You think we have big-spending governments in the Maritimes? Look east, to Newfoundland and Labrador if you want to see spending.
Last week, the auditor general of our beloved sister province rapped successive Newfoundland governments for spending beyond their means, way beyond them. He found the provincial government there is spending so freely that its offshore oil revenues can’t keep up. The result is a big deficit, something that shouldn’t happen in any petro-province.
Auditor-General Terry Paddon’s report serves as a warning to the government in St. John’s that it can’t keep flailing about with the cheque book. In 2012, that province spent $7.8 billion or $15,159 for every citizen, a rate that is 50 per cent higher than the average of all the other provinces.
That’s a fair bit of cash, considering that the average of all the provinces includes bigspenders Quebec and Ontario and, of course, the Maritimes.
It leaves the Newfoundland government with a deficit of $725 million this year and a provincial debt of $8.9 billion. That debt number sounds high and it is, but it’s well off the peak of almost $12 billion back in 2004.
Guardian readers might not be surprised to find out that P.E.I. leads the spending parade among Maritime governments, at least by my inexpert figuring. In thecurrent year, it will spend $1.6 billion to operate government, or $11,411 per capita. New Brunswick will spend $8.2 billion or $10,918 per person and Nova Scotia will spend $9.5 billion, $10,306 a head.
Of course, a key difference is that black gold. Because of the oil off its shores, Newfoundland and Labrador no longer collects payments under the federal equalization program. In the Maritimes, we couldn’t keep the lights on without it.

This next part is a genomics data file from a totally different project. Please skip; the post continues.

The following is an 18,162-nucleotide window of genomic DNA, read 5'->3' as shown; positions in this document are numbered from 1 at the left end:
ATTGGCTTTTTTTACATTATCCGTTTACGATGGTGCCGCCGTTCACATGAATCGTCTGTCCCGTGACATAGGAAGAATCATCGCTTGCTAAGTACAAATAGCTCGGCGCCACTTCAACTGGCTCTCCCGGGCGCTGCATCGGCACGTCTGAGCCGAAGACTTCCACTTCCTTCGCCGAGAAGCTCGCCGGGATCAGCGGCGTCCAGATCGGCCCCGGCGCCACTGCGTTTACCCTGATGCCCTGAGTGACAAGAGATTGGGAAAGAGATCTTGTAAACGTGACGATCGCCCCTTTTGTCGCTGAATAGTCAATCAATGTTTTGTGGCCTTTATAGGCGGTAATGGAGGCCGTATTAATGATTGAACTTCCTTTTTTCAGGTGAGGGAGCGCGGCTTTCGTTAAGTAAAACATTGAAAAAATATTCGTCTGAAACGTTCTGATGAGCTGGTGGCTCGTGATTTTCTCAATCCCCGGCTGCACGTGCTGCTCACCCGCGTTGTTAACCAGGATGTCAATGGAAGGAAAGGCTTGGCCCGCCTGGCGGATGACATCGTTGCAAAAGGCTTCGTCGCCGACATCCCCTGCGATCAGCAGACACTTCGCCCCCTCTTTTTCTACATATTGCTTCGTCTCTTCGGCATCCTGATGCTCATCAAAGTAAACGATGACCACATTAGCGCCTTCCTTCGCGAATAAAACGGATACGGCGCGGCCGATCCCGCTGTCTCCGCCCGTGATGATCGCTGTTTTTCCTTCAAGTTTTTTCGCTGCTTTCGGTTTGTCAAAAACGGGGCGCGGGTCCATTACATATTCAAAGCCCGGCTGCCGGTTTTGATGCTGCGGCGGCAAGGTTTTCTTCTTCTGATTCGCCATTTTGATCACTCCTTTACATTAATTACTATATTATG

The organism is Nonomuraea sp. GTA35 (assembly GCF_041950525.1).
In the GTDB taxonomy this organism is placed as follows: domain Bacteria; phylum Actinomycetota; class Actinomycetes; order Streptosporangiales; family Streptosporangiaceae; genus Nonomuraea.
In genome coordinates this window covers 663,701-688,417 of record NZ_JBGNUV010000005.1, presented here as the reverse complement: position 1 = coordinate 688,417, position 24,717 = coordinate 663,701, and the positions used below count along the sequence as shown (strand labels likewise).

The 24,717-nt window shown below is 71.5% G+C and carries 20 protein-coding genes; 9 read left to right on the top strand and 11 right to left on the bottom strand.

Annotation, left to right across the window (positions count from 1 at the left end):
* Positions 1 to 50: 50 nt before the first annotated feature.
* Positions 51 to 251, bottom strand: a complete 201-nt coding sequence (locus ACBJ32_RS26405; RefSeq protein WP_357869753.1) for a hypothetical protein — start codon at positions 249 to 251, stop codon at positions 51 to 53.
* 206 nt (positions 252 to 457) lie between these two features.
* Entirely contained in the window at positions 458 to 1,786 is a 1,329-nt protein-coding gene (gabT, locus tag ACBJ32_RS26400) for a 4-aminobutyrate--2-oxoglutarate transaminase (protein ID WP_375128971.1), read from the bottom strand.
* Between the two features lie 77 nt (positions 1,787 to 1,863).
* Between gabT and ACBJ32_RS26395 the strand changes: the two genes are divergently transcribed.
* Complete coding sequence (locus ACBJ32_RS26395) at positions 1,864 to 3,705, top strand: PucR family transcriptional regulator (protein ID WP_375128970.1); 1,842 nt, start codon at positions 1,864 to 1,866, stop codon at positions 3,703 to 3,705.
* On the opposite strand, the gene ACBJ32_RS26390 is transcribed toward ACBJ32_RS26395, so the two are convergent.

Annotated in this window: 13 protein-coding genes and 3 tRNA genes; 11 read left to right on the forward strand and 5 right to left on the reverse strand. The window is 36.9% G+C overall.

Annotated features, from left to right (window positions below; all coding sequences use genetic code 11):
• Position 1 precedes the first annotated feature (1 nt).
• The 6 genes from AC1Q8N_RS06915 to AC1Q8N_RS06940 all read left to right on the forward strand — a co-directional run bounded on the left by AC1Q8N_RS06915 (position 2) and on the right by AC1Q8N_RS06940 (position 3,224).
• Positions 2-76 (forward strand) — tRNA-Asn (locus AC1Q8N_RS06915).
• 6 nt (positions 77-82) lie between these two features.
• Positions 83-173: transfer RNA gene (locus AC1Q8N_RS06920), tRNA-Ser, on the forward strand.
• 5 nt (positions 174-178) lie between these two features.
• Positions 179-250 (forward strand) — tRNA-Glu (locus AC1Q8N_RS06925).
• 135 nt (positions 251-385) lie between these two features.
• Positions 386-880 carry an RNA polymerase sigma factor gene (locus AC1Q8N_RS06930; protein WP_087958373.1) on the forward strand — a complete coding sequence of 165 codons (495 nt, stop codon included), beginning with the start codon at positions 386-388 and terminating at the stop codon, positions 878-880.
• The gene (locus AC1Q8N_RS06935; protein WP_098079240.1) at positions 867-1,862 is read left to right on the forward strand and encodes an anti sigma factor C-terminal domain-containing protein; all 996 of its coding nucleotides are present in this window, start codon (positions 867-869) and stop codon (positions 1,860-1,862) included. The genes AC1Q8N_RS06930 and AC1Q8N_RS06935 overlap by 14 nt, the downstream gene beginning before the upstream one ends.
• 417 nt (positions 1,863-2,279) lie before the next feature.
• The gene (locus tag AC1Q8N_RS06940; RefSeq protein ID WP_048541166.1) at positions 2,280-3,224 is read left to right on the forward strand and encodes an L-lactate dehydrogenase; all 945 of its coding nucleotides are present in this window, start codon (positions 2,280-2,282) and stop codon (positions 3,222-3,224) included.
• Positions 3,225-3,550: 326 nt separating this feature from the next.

In round terms, Newfoundland gets about a third of its overall provincial revenue from oil and gas. In the Maritimes, we get a third of ours from equalization. So in effect, Newfoundland is spending more of its own money and the Maritimes is spending comparatively more of others’ money.
And every Newfoundland government faces challenges we don’t have to worry about. It has way more territory to serve than any Maritime province. Labrador City is 1,159 kilometres from St. John’s. The land is rich, but the climate is harsh. It’s an expensive place to govern.
Newfoundland’s finances are also tied to the whims of global markets. When the price of oil goes down because of economic trouble in Europe or the U.S., Newfoundland loses money. Last year, the North American benchmark oil price veered between $88 and $105, ending the year closer to the low than the high. A $1 drop in the oilprice costs the province $20 million in lost revenues.
That leaves Newfoundland exposed and poses challenges for its budget makers. Over the past several years, Progressive Conservative governments under Danny Williams and Kathy Dunderdale have opted to keep on spending and live with the vagaries of the oil market. Here in the Maritimes, equalization funding isn’t so volatile.
At least, it hasn’t been volatile until now. The current equalization agreement expires in 2014 and it should be a key priority of every Maritime government to make sure it’s ready for changes. And that doesn’t mean issuing press releases about equalization fairness. It means spending the money wisely and working harder than ever to find ways to support ourselves.
It also means picking spending priorities with great care. Newfoundland decided to put $600 million into the Muskrat Falls project, but it’s expecting to collect $20 billion in profits over the years.
Nova Scotia has promised $300 million to get the Halifax Shipyards in shape to build $25 billion worth of naval ships. The NDP government says it will get all of that back and more as the project matures. If those governments are right, they are making sensible investments. We’ll see.
It might also mean spending less on government. The biggest cost of government is people and that would mean jobs. What Maritime government is ready to go there?
Dan Leger is a Halifax-based writer and commentator. Twitter: @Dantheeditor.